between our two species that’s increasingly well understood. Dogs don’t just
seem attuned to our emotions. They are. Eye-track studies of dogs have shown
that they read human faces for emotional cues in the same way we ourselves do.
No other species do this, not even chimps. Scientists speculate that this skill
has evolved in dogs to enable them to communicate with us on an emotional
level. To better understand us. Which makes sense. When you rely on humans for
your survival, there’s obvious biological advantage to reading their moods for
signs of intentions, impending danger, etc.
The same goes for barking. Wolves rarely bark, and when they do, it’s to warn other pack members. Dogs, on the other hand, possess an impressive vocal repertoire that spans yowls, yelps, grumbles, whines, acoustic sighs, and many types of barks, suggesting another trait dogs may have developed exclusively to strengthen their teamwork with humans. This goes beyond utilitarian purposes like herding and protecting our livestock. Arguably, dogs have learned to speak a second language specifically to support their bond with us.
And the connection goes both ways: We’ve become skilled interpreters of barks. In experiments in which researchers played recordings of dog barks to dog guardians, they were capable of distinguishing between request barking, anxious barking, territorial barking, and other kinds, without seeing the dog’s body language or the situation. We use the tonality, frequency, and interval of barks to decode the message.
So, the science backs us up: We do indeed have a special bond with dogs. It’s so strong that we mostly take it for granted and lump dogs in with the rest of the family—because they are family. But dogs are not human. They are remarkable, adaptive creatures that have evolved in partnership with us in a way no other species have. And that’s pretty special.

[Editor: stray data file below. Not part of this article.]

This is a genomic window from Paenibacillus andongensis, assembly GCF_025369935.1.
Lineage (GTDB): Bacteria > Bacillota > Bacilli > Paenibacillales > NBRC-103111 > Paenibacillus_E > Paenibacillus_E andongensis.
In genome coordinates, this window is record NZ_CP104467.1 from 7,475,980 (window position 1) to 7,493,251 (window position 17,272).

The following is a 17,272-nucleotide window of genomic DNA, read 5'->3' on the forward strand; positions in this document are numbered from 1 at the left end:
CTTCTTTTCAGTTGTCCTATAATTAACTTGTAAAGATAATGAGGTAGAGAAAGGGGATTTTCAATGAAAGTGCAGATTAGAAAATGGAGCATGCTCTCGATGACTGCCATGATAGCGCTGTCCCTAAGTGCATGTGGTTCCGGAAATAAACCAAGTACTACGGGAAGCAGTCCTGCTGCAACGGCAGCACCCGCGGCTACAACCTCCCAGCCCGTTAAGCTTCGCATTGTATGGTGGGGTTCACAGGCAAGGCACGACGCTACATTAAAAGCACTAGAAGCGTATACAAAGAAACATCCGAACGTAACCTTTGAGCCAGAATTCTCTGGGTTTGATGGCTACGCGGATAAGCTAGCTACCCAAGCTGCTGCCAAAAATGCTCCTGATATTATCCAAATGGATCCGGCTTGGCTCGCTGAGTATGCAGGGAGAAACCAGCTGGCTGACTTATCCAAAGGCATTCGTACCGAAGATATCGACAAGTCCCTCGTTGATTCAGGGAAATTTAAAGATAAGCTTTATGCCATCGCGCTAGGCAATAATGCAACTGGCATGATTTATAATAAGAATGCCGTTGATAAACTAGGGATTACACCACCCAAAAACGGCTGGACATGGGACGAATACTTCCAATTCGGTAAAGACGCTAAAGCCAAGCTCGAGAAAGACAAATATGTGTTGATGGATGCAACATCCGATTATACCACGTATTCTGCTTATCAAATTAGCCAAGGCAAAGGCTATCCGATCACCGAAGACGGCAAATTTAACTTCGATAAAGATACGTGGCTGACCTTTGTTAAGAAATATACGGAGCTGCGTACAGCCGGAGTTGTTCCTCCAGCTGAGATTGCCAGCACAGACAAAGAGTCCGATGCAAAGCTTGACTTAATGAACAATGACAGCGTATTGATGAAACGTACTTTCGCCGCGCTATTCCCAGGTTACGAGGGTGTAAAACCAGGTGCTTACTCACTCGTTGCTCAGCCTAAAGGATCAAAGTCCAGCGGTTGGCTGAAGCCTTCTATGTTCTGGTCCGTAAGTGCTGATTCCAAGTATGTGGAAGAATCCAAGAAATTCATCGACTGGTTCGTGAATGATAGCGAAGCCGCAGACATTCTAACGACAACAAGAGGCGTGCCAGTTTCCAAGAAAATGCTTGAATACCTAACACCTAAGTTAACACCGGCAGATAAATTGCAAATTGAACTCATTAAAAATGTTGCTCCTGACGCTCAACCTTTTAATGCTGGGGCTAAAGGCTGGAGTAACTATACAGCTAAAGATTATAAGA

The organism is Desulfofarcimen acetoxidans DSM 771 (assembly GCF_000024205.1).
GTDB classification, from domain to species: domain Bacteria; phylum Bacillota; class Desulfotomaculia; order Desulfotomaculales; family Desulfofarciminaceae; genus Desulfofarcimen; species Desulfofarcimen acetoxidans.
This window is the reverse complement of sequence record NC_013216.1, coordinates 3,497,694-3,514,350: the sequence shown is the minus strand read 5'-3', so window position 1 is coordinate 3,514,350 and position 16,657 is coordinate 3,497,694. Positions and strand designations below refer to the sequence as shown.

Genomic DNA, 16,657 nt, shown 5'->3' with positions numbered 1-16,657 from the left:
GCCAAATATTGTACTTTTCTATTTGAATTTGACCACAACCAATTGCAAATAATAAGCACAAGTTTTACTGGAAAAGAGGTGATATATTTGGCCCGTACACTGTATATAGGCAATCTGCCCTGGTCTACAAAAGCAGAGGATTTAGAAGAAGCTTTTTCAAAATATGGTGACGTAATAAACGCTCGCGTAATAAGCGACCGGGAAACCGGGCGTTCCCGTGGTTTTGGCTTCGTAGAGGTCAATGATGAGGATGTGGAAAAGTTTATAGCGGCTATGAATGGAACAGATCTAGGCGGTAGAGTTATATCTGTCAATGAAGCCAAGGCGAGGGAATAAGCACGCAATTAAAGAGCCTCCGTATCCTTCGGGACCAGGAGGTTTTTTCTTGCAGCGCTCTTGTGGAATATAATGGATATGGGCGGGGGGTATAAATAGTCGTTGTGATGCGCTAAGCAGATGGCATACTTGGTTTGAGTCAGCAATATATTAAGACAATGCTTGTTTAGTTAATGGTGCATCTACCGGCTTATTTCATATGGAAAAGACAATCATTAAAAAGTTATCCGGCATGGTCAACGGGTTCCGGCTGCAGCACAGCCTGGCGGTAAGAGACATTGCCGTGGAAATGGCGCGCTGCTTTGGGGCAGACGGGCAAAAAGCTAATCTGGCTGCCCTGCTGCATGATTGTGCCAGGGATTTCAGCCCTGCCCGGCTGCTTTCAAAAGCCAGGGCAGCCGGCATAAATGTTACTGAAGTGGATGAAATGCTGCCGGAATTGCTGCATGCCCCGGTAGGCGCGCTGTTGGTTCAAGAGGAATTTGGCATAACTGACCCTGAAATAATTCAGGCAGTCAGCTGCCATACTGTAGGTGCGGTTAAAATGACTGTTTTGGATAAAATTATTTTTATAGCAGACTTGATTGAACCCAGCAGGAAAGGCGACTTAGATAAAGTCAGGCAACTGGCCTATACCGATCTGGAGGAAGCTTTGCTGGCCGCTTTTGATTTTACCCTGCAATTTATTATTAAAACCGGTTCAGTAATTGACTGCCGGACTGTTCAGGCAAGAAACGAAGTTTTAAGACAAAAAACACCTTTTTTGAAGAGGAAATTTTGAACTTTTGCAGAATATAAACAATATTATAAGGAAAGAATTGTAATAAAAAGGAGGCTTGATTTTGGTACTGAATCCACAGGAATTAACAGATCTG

The crate is a marvelous tool: Good for short stints of alone time and for getting your dog to settle down, great for house-training and travel. Worried a crate is just one step up from imprisonment? No need. Like coyotes and wolves, dogs are den animals that enjoy close quarters. That said, it would be unkind to simply deposit a dog in a crate if he’s never seen one before—it would also likely trigger loud and long-lasting objections. Here are some tips for making the great crate a success:
Use irresistible treats. Treats, comestible and in toy form, are the way to get your dog to fall in love with his crate. Stock up on liver treats, Natural Balance, chicken bits, or whatever makes your dog sit up and take notice. Make sure you have a favorite toy or chewie set aside for crate training time, and don’t break out that particular goody for anything else.
Go slow. Only gradually increase the amount of time you ask your dog to spend in the crate during crate training. Likewise for the amount of time you leave him alone in the crate once he’s used to it. Going slowly is the key to success. Remember, you’re building a positive association to last a canine lifetime.
Exercise first. Make sure your dog has had a good workout before each crate training session. Crate training goes faster and works better if your dog has worked up an appetite and—for when you get far enough in the training program to leave him alone in there—is nice and tired and ready for a snooze.
Note: Never leave your dog in the crate for more than 3–4 hours at a time, except for bedtime.